State of the Senate

Original article by Gabe Acosta

As we move closer to 2018, the midterm elections have been heating up. As one of the few states with an “swing” US Senate seat election, special attention has been given to the  Arizona election. What follows is a breakdown of the race so that you can have an idea of what the field will look like.



Jeff Flake; Incumbent Senator.  Jeff Flake will be running for a second term next november, and as such will have the greatest impact on the race. Flake’s position as the presumptive republican primary winner has been put in jeopardy by the release of Flake’s book, “Conscience of a Conservative”, which takes shots at President Trump and the Republican party politics in general. This criticism may have hurt his position with his constituents.

Flake’s net approval rating is 6 points underwater, according to the new Morning Consult Senate Approval Rankings, with 36 percent of Arizonans approving of his job performance and 42 percent disapproving. –

However, in a general election Flake could benefit from Arizona’s voter registration numbers, which put Democrats at a statewide disadvantage. Of the state’s 3.6 million registered voters, 1.25 million are Republicans; 1.23 million are Independents; and 1.1 million are Democrats. In addition, Flake starts with a the advantages of an incumbent.

Flake also has turned on his fundraising machine and is assembling a campaign team. He says he will report raising more than $1.5 million in April, May and June, with $3 million on hand as of June 30. – Dan Nowicki,

While Flake’s position does make him especially vulnerable in the primaries, he is by no means in a safe seat in the general election.

Kelli Ward; former AZ State Senator, former candidate U.S. Senate. While some potential challengers have been publicly mulling a run against Flake, Kelli Ward has been the only one to actively work towards it. Ward ran against Sen. McCain in 2016, and is looking for a rematch against Flake, whom she considers the “Republican Establishment”. Recently, her campaign has gotten a boost from former Trump donors:

Thursday’s announcement that Great America PAC founder Eric Beach was joining Ward’s primary campaign to unseat Republican Sen. Jeff Flake comes a day after another Trump supporter, Robert Mercer, donated $300,000 to Ward’s super-PAC. –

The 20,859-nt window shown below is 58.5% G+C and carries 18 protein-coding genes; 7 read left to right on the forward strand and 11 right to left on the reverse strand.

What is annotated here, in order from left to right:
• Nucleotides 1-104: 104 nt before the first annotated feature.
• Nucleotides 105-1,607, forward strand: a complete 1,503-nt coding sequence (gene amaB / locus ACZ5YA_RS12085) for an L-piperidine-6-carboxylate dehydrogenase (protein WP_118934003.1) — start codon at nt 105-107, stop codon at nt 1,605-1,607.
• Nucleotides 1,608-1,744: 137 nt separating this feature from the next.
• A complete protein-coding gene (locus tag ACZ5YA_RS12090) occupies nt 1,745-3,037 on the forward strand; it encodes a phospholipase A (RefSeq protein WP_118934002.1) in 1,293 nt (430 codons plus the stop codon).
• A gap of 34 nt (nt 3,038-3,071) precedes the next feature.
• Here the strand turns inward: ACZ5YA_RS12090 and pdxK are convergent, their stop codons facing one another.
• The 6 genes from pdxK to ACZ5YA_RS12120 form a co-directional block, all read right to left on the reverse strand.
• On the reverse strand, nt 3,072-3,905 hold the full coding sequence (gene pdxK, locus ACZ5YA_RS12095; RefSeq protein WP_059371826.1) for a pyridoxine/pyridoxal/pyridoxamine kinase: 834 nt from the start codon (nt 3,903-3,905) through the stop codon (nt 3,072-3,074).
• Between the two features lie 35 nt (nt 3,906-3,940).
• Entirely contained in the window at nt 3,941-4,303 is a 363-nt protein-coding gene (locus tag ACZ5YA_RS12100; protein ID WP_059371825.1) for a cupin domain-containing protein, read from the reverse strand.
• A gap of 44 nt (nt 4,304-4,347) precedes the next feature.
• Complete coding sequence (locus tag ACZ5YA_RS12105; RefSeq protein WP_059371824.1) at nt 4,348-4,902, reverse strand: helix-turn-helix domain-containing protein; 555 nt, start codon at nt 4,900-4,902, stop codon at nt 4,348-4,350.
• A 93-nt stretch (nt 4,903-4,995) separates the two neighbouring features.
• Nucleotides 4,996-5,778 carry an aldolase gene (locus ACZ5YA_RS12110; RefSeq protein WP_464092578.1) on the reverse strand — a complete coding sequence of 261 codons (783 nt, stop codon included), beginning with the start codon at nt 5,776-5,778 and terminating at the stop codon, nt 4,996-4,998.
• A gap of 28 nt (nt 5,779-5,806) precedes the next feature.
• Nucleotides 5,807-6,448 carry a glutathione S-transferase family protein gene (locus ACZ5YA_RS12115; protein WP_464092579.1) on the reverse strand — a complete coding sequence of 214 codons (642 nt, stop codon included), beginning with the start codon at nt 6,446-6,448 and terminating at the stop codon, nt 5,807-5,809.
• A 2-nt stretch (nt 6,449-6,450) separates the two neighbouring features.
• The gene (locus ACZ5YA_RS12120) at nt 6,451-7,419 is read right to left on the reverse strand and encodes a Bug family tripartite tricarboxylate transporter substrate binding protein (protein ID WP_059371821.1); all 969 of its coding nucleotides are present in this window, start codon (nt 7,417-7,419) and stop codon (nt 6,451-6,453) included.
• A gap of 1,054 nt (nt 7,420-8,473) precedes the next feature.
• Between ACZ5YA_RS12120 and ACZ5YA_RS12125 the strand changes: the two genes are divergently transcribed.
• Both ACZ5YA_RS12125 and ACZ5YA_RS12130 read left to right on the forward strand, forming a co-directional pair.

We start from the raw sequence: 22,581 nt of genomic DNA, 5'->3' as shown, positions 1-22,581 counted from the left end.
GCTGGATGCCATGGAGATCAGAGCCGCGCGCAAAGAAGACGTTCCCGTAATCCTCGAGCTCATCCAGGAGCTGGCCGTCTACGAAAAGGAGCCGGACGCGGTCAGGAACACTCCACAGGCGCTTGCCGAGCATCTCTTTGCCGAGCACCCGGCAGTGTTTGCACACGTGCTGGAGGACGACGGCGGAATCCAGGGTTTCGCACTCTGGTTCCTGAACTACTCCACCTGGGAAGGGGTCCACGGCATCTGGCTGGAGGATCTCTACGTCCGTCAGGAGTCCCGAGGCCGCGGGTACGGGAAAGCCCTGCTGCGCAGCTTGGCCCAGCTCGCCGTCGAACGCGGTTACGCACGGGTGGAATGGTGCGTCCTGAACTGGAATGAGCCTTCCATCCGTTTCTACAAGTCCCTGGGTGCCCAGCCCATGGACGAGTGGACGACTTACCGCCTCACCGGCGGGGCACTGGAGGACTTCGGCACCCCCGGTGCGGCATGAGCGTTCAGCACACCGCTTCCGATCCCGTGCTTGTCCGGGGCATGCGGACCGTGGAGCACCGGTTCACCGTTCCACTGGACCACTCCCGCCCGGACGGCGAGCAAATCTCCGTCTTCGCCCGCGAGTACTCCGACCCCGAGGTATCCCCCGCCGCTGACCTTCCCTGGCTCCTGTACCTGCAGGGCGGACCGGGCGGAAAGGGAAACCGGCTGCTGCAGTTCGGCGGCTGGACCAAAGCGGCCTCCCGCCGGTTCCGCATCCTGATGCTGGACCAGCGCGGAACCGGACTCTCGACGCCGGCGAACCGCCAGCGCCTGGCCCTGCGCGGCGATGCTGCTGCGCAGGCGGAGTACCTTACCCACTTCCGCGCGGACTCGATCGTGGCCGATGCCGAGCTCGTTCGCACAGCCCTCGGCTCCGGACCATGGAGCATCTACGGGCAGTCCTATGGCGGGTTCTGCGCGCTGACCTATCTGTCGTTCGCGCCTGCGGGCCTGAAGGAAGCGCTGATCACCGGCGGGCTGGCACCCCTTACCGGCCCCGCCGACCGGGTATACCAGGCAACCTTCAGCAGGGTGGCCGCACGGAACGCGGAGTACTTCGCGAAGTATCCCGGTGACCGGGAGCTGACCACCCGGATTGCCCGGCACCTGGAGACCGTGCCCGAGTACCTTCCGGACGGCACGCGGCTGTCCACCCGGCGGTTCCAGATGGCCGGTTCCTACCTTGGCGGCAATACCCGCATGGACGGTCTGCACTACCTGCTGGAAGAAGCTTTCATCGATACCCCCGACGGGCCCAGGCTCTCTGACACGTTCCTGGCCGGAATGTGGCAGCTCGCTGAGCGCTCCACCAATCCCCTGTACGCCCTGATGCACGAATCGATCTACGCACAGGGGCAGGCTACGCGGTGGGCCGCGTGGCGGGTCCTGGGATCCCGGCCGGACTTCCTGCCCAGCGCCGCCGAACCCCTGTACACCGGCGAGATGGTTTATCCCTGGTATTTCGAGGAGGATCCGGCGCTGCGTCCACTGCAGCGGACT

While Trump himself has not gotten involved with the Ward campaign directly, he has made no secret of his gripe with Sen. Flake. He has spoken out against the Senator and has pledged to donate ten million dollars of his own money to defeat Flake. While Trump is considering other choices, his decision to help Ward would be huge.


Kyrsten Sinema; U.S. House Representative, CD 9. While not a declared candidate, Rep. Sinema has been telegraphing recently that she is moving towards running for U.S. Senate. She is a 3rd term U.S. House Representative who, like Flake,  has tried  to establish herself as something of an independent. She aligns herself with the moderate “Blue Dog Democrat” group, and has voted in congress with trump 46% of the time, a higher percentage than other Democrats.

In some ways, Sinema and Flake are battling images as traitors to purists in their party that is at odds with their voting record under the Trump administration. Both declined to support their party’s presidential nominee last year, and both have provided grist for critics of their parties. Sinema, for example, has supported Trump’s position 46 percent of the time in key votes this year, according to FiveThirtyEight. Her tough-on-crime positions have at times put her at odds with Democrats who characterize some GOP efforts as demonizing illegal immigrants. –

If Sinema were to jump into the race, she would be seen as the favorite to win the Democratic primary, and would present a credible challenge to Flake. In addition, she is also considered a skilled fundraiser, with all that entails. She would start with good name recognition and three million dollars on hand, as much as Flake has.

Deedra Abboud; attorney and community activist. Deedra Abboud is right now the only officially declared candidate on the Democratic side. She is someone who on her Facebook page has spoken passionately for environmental issues, LGBTQ issues, and a higher minimum wage. She has received a lot of media attention for practicing Islam. She has received a lot of harassment since her announcement because of her religion. That in itself has made her an interesting candidate in the Trump era and her announcement has been seen as a pushback to the Islamophobic rhetoric that has become increasingly common.

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